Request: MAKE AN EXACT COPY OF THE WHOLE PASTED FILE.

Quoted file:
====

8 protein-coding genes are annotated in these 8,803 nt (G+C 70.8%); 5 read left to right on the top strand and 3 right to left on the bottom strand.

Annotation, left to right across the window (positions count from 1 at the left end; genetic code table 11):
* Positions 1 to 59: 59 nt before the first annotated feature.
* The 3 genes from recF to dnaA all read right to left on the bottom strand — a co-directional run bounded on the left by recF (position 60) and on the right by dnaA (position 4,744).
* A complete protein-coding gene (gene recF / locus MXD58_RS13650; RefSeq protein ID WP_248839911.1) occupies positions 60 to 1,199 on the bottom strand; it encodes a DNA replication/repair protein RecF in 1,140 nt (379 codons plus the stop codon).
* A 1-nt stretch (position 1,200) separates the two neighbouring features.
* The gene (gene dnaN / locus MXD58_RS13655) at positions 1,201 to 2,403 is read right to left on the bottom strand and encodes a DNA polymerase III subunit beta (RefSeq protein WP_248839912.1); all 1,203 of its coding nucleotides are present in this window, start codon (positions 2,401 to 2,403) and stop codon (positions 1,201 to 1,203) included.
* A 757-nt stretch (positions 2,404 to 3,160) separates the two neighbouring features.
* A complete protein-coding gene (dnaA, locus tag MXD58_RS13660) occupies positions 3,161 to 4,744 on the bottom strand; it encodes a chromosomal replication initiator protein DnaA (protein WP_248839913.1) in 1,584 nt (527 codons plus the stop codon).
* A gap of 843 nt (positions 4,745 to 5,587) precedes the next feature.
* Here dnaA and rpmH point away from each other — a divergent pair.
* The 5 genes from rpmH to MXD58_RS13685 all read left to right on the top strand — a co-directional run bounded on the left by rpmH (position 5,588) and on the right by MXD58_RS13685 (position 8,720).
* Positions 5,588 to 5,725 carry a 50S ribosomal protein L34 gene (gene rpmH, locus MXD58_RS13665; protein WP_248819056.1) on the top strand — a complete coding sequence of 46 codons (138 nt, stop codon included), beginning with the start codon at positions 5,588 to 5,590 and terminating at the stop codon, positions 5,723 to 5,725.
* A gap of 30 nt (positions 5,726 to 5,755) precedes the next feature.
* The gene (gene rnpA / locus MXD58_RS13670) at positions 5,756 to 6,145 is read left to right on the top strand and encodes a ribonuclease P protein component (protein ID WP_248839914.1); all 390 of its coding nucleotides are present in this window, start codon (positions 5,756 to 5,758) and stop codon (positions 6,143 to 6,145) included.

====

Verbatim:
8 protein-coding genes are annotated in these 8,803 nt (G+C 70.8%); 5 read left to right on the top strand and 3 right to left on the bottom strand.

Annotation, left to right across the window (positions count from 1 at the left end; genetic code table 11):
* Positions 1 to 59: 59 nt before the first annotated feature.
* The 3 genes from recF to dnaA all read right to left on the bottom strand — a co-directional run bounded on the left by recF (position 60) and on the right by dnaA (position 4,744).
* A complete protein-coding gene (gene recF / locus MXD58_RS13650; RefSeq protein ID WP_248839911.1) occupies positions 60 to 1,199 on the bottom strand; it encodes a DNA replication/repair protein RecF in 1,140 nt (379 codons plus the stop codon).
* A 1-nt stretch (position 1,200) separates the two neighbouring features.
* The gene (gene dnaN / locus MXD58_RS13655) at positions 1,201 to 2,403 is read right to left on the bottom strand and encodes a DNA polymerase III subunit beta (RefSeq protein WP_248839912.1); all 1,203 of its coding nucleotides are present in this window, start codon (positions 2,401 to 2,403) and stop codon (positions 1,201 to 1,203) included.
* A 757-nt stretch (positions 2,404 to 3,160) separates the two neighbouring features.
* A complete protein-coding gene (dnaA, locus tag MXD58_RS13660) occupies positions 3,161 to 4,744 on the bottom strand; it encodes a chromosomal replication initiator protein DnaA (protein WP_248839913.1) in 1,584 nt (527 codons plus the stop codon).
* A gap of 843 nt (positions 4,745 to 5,587) precedes the next feature.
* Here dnaA and rpmH point away from each other — a divergent pair.
* The 5 genes from rpmH to MXD58_RS13685 all read left to right on the top strand — a co-directional run bounded on the left by rpmH (position 5,588) and on the right by MXD58_RS13685 (position 8,720).
* Positions 5,588 to 5,725 carry a 50S ribosomal protein L34 gene (gene rpmH, locus MXD58_RS13665; protein WP_248819056.1) on the top strand — a complete coding sequence of 46 codons (138 nt, stop codon included), beginning with the start codon at positions 5,588 to 5,590 and terminating at the stop codon, positions 5,723 to 5,725.
* A gap of 30 nt (positions 5,726 to 5,755) precedes the next feature.
* The gene (gene rnpA / locus MXD58_RS13670) at positions 5,756 to 6,145 is read left to right on the top strand and encodes a ribonuclease P protein component (protein ID WP_248839914.1); all 390 of its coding nucleotides are present in this window, start codon (positions 5,756 to 5,758) and stop codon (positions 6,143 to 6,145) included.